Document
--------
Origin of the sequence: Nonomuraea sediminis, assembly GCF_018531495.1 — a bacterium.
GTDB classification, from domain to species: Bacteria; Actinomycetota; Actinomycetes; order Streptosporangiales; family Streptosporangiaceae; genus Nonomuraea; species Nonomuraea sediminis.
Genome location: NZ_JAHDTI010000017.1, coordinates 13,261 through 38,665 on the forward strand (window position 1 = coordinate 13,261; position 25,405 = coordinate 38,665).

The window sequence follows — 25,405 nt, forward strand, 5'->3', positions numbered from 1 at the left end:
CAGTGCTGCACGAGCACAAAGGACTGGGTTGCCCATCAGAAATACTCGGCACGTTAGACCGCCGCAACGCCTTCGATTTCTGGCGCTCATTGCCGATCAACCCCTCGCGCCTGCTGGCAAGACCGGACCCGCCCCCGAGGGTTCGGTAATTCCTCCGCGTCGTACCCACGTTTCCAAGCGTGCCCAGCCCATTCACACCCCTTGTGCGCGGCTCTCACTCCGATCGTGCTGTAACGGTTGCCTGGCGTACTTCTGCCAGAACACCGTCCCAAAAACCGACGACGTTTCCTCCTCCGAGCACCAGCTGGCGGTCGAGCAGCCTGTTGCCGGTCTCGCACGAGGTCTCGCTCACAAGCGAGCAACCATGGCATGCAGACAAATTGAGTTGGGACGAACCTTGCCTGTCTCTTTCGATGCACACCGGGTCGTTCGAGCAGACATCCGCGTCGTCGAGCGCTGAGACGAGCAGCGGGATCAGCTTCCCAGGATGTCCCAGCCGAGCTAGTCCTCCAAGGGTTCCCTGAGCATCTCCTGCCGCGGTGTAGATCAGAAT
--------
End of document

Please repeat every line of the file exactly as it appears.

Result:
Origin of the sequence: Nonomuraea sediminis, assembly GCF_018531495.1 — a bacterium.
GTDB classification, from domain to species: Bacteria; Actinomycetota; Actinomycetes; order Streptosporangiales; family Streptosporangiaceae; genus Nonomuraea; species Nonomuraea sediminis.
Genome location: NZ_JAHDTI010000017.1, coordinates 13,261 through 38,665 on the forward strand (window position 1 = coordinate 13,261; position 25,405 = coordinate 38,665).

The window sequence follows — 25,405 nt, forward strand, 5'->3', positions numbered from 1 at the left end:
CAGTGCTGCACGAGCACAAAGGACTGGGTTGCCCATCAGAAATACTCGGCACGTTAGACCGCCGCAACGCCTTCGATTTCTGGCGCTCATTGCCGATCAACCCCTCGCGCCTGCTGGCAAGACCGGACCCGCCCCCGAGGGTTCGGTAATTCCTCCGCGTCGTACCCACGTTTCCAAGCGTGCCCAGCCCATTCACACCCCTTGTGCGCGGCTCTCACTCCGATCGTGCTGTAACGGTTGCCTGGCGTACTTCTGCCAGAACACCGTCCCAAAAACCGACGACGTTTCCTCCTCCGAGCACCAGCTGGCGGTCGAGCAGCCTGTTGCCGGTCTCGCACGAGGTCTCGCTCACAAGCGAGCAACCATGGCATGCAGACAAATTGAGTTGGGACGAACCTTGCCTGTCTCTTTCGATGCACACCGGGTCGTTCGAGCAGACATCCGCGTCGTCGAGCGCTGAGACGAGCAGCGGGATCAGCTTCCCAGGATGTCCCAGCCGAGCTAGTCCTCCAAGGGTTCCCTGAGCATCTCCTGCCGCGGTGTAGATCAGAAT